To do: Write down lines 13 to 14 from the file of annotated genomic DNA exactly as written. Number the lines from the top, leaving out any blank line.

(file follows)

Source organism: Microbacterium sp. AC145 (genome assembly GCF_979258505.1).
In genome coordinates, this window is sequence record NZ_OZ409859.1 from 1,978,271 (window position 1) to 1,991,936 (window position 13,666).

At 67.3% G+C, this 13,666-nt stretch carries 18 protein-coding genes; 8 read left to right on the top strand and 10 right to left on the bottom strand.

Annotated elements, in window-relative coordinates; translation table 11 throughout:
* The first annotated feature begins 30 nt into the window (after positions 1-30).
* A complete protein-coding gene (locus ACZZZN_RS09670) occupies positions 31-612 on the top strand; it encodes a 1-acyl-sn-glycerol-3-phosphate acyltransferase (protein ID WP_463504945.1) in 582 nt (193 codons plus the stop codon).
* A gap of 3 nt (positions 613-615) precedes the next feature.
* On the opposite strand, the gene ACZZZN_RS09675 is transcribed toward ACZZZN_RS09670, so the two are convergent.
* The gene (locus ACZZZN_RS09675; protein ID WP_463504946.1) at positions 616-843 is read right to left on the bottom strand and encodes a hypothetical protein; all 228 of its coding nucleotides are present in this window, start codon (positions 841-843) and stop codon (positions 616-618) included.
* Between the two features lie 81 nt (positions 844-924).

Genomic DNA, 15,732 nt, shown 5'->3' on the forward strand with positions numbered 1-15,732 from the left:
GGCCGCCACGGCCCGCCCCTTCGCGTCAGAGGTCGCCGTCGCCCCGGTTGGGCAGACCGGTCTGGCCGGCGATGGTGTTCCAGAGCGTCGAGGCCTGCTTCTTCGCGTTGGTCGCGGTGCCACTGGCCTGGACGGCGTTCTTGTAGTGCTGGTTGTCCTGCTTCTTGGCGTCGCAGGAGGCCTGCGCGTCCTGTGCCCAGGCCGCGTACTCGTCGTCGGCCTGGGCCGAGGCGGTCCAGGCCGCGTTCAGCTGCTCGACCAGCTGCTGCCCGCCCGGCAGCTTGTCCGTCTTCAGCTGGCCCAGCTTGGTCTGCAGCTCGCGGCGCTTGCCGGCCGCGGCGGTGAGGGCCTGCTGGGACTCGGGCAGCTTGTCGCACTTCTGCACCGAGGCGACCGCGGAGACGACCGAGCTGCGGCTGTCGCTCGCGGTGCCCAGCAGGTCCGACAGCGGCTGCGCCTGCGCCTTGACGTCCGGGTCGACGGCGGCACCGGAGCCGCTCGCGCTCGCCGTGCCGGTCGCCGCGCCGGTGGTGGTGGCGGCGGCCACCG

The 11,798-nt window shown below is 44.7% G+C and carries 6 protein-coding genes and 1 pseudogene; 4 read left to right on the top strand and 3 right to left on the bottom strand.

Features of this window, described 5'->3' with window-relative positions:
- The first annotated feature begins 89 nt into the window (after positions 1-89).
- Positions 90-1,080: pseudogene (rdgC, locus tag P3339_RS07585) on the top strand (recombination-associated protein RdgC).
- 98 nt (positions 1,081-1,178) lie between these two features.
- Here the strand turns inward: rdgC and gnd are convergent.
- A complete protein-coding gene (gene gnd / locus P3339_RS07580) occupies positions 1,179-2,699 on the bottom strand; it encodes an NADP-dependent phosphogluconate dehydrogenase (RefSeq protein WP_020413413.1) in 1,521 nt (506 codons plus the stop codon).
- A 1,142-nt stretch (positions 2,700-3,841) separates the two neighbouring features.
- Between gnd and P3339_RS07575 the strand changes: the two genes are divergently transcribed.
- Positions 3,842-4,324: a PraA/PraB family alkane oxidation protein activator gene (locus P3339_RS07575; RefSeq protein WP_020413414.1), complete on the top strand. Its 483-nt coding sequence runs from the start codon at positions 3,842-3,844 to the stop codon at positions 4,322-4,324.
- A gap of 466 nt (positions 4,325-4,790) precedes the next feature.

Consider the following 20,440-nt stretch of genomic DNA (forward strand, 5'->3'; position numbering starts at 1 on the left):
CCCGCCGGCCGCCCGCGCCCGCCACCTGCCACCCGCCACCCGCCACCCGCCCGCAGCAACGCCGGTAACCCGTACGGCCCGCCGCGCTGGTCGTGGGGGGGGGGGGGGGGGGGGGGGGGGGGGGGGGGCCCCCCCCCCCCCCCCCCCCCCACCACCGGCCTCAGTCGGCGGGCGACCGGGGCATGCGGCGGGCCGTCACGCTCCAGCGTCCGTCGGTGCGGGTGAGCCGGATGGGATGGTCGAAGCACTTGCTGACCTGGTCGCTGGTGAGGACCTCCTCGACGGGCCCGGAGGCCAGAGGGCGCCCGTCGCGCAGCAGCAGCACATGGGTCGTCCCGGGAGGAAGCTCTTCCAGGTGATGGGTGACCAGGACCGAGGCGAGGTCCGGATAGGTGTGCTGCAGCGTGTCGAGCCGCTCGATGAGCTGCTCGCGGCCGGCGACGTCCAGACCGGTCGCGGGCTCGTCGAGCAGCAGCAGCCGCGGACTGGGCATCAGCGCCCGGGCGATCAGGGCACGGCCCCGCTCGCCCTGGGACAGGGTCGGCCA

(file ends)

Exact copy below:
The 11,798-nt window shown below is 44.7% G+C and carries 6 protein-coding genes and 1 pseudogene; 4 read left to right on the top strand and 3 right to left on the bottom strand.

Features of this window, described 5'->3' with window-relative positions: